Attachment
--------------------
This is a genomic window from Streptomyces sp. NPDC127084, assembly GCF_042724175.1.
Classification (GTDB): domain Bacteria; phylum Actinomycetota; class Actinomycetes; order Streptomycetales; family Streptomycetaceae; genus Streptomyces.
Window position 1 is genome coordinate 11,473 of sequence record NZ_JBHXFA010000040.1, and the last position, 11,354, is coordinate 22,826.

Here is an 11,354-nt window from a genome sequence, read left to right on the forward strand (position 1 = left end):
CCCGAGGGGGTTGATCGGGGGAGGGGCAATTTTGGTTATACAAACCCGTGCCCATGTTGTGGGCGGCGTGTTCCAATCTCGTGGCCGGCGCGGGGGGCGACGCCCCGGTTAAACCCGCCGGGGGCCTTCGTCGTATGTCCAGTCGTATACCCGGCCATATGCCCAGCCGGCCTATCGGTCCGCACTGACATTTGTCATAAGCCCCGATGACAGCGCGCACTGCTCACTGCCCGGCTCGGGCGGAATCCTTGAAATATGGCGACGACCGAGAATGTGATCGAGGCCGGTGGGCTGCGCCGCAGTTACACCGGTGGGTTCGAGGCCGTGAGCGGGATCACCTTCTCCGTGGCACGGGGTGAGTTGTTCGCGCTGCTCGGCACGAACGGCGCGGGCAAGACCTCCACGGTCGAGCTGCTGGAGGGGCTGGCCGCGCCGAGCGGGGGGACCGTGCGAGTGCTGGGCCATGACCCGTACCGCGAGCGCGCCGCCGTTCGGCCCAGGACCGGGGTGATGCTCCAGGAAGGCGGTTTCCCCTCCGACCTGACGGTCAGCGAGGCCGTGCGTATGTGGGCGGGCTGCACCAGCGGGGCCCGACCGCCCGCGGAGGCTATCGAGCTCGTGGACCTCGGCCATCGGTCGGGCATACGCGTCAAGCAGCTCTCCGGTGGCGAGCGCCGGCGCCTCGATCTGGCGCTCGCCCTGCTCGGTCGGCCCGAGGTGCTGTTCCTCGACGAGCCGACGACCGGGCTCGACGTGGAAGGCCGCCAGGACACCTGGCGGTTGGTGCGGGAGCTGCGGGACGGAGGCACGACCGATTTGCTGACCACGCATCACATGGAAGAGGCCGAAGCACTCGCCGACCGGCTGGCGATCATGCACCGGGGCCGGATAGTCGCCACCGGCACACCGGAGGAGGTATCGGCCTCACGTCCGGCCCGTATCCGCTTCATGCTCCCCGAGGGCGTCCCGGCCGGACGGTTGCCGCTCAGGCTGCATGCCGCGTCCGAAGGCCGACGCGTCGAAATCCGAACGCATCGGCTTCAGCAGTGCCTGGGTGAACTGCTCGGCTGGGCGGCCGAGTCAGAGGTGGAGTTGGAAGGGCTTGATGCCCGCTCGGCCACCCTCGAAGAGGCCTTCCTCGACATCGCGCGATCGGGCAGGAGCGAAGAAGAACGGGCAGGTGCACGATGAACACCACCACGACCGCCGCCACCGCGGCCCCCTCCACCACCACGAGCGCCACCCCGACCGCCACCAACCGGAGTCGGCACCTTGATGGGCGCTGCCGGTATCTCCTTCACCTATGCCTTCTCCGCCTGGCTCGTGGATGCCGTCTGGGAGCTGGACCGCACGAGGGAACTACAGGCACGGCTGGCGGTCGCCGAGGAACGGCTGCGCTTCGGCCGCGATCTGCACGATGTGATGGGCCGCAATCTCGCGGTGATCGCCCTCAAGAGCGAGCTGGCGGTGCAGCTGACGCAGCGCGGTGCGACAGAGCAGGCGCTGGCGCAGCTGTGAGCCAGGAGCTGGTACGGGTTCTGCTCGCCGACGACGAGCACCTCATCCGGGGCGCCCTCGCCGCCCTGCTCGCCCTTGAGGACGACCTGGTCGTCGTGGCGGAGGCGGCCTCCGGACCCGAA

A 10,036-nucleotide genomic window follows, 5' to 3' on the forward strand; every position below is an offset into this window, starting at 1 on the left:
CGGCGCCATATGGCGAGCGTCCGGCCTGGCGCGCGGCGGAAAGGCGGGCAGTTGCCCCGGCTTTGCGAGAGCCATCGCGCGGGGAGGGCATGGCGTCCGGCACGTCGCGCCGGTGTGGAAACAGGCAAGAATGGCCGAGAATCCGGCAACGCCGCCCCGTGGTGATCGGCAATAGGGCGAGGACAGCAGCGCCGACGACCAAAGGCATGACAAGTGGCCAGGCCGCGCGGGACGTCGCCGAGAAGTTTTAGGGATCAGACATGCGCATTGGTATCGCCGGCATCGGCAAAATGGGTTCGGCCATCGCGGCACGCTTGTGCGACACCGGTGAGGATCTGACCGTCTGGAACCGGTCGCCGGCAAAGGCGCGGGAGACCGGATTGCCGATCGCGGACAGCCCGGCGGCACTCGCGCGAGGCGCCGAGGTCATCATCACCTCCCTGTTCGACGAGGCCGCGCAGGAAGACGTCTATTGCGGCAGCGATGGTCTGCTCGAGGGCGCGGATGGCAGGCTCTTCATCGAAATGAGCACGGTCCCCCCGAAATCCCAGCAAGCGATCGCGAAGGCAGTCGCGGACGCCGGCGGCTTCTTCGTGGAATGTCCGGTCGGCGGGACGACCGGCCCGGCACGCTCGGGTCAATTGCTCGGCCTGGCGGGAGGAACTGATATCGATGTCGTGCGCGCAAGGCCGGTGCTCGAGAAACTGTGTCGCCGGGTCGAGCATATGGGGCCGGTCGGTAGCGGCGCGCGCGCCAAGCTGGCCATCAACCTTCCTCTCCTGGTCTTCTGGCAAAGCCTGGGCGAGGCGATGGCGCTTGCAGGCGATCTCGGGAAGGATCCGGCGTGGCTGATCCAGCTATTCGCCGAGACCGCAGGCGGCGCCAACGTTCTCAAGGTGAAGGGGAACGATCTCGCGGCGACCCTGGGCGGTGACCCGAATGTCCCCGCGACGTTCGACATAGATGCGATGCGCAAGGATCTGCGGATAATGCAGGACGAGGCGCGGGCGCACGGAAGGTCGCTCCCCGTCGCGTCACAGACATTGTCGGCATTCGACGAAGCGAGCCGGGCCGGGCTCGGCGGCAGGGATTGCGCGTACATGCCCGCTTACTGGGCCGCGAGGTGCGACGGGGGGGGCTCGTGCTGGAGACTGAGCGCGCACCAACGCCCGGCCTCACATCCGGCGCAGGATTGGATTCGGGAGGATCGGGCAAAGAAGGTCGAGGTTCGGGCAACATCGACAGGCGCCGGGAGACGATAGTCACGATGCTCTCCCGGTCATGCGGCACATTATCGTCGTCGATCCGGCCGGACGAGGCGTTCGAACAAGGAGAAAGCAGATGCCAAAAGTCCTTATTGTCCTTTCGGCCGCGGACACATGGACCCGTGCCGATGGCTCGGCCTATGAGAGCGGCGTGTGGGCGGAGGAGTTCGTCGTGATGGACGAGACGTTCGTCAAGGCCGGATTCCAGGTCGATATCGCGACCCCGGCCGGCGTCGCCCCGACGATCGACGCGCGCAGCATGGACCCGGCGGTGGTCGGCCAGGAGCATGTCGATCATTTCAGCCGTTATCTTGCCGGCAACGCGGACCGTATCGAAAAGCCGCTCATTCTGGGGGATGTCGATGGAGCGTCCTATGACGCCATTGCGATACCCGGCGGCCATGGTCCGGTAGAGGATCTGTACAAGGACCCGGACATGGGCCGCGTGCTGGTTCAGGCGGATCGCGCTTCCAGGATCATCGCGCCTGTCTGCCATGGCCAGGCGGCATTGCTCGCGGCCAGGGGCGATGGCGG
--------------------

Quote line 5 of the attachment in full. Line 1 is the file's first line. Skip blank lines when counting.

CCCGAGGGGGTTGATCGGGGGAGGGGCAATTTTGGTTATACAAACCCGTGCCCATGTTGTGGGCGGCGTGTTCCAATCTCGTGGCCGGCGCGGGGGGCGACGCCCCGGTTAAACCCGCCGGGGGCCTTCGTCGTATGTCCAGTCGTATACCCGGCCATATGCCCAGCCGGCCTATCGGTCCGCACTGACATTTGTCATAAGCCCCGATGACAGCGCGCACTGCTCACTGCCCGGCTCGGGCGGAATCCTTGAAATATGGCGACGACCGAGAATGTGATCGAGGCCGGTGGGCTGCGCCGCAGTTACACCGGTGGGTTCGAGGCCGTGAGCGGGATCACCTTCTCCGTGGCACGGGGTGAGTTGTTCGCGCTGCTCGGCACGAACGGCGCGGGCAAGACCTCCACGGTCGAGCTGCTGGAGGGGCTGGCCGCGCCGAGCGGGGGGACCGTGCGAGTGCTGGGCCATGACCCGTACCGCGAGCGCGCCGCCGTTCGGCCCAGGACCGGGGTGATGCTCCAGGAAGGCGGTTTCCCCTCCGACCTGACGGTCAGCGAGGCCGTGCGTATGTGGGCGGGCTGCACCAGCGGGGCCCGACCGCCCGCGGAGGCTATCGAGCTCGTGGACCTCGGCCATCGGTCGGGCATACGCGTCAAGCAGCTCTCCGGTGGCGAGCGCCGGCGCCTCGATCTGGCGCTCGCCCTGCTCGGTCGGCCCGAGGTGCTGTTCCTCGACGAGCCGACGACCGGGCTCGACGTGGAAGGCCGCCAGGACACCTGGCGGTTGGTGCGGGAGCTGCGGGACGGAGGCACGACCGATTTGCTGACCACGCATCACATGGAAGAGGCCGAAGCACTCGCCGACCGGCTGGCGATCATGCACCGGGGCCGGATAGTCGCCACCGGCACACCGGAGGAGGTATCGGCCTCACGTCCGGCCCGTATCCGCTTCATGCTCCCCGAGGGCGTCCCGGCCGGACGGTTGCCGCTCAGGCTGCATGCCGCGTCCGAAGGCCGACGCGTCGAAATCCGAACGCATCGGCTTCAGCAGTGCCTGGGTGAACTGCTCGGCTGGGCGGCCGAGTCAGAGGTGGAGTTGGAAGGGCTTGATGCCCGCTCGGCCACCCTCGAAGAGGCCTTCCTCGACATCGCGCGATCGGGCAGGAGCGAAGAAGAACGGGCAGGTGCACGATGAACACCACCACGACCGCCGCCACCGCGGCCCCCTCCACCACCACGAGCGCCACCCCGACCGCCACCAACCGGAGTCGGCACCTTGATGGGCGCTGCCGGTATCTCCTTCACCTATGCCTTCTCCGCCTGGCTCGTGGATGCCGTCTGGGAGCTGGACCGCACGAGGGAACTACAGGCACGGCTGGCGGTCGCCGAGGAACGGCTGCGCTTCGGCCGCGATCTGCACGATGTGATGGGCCGCAATCTCGCGGTGATCGCCCTCAAGAGCGAGCTGGCGGTGCAGCTGACGCAGCGCGGTGCGACAGAGCAGGCGCTGGCGCAGCTGTGAGCCAGGAGCTGGTACGGGTTCTGCTCGCCGACGACGAGCACCTCATCCGGGGCGCCCTCGCCGCCCTGCTCGCCCTTGAGGACGACCTGGTCGTCGTGGCGGAGGCGGCCTCCGGACCCGAA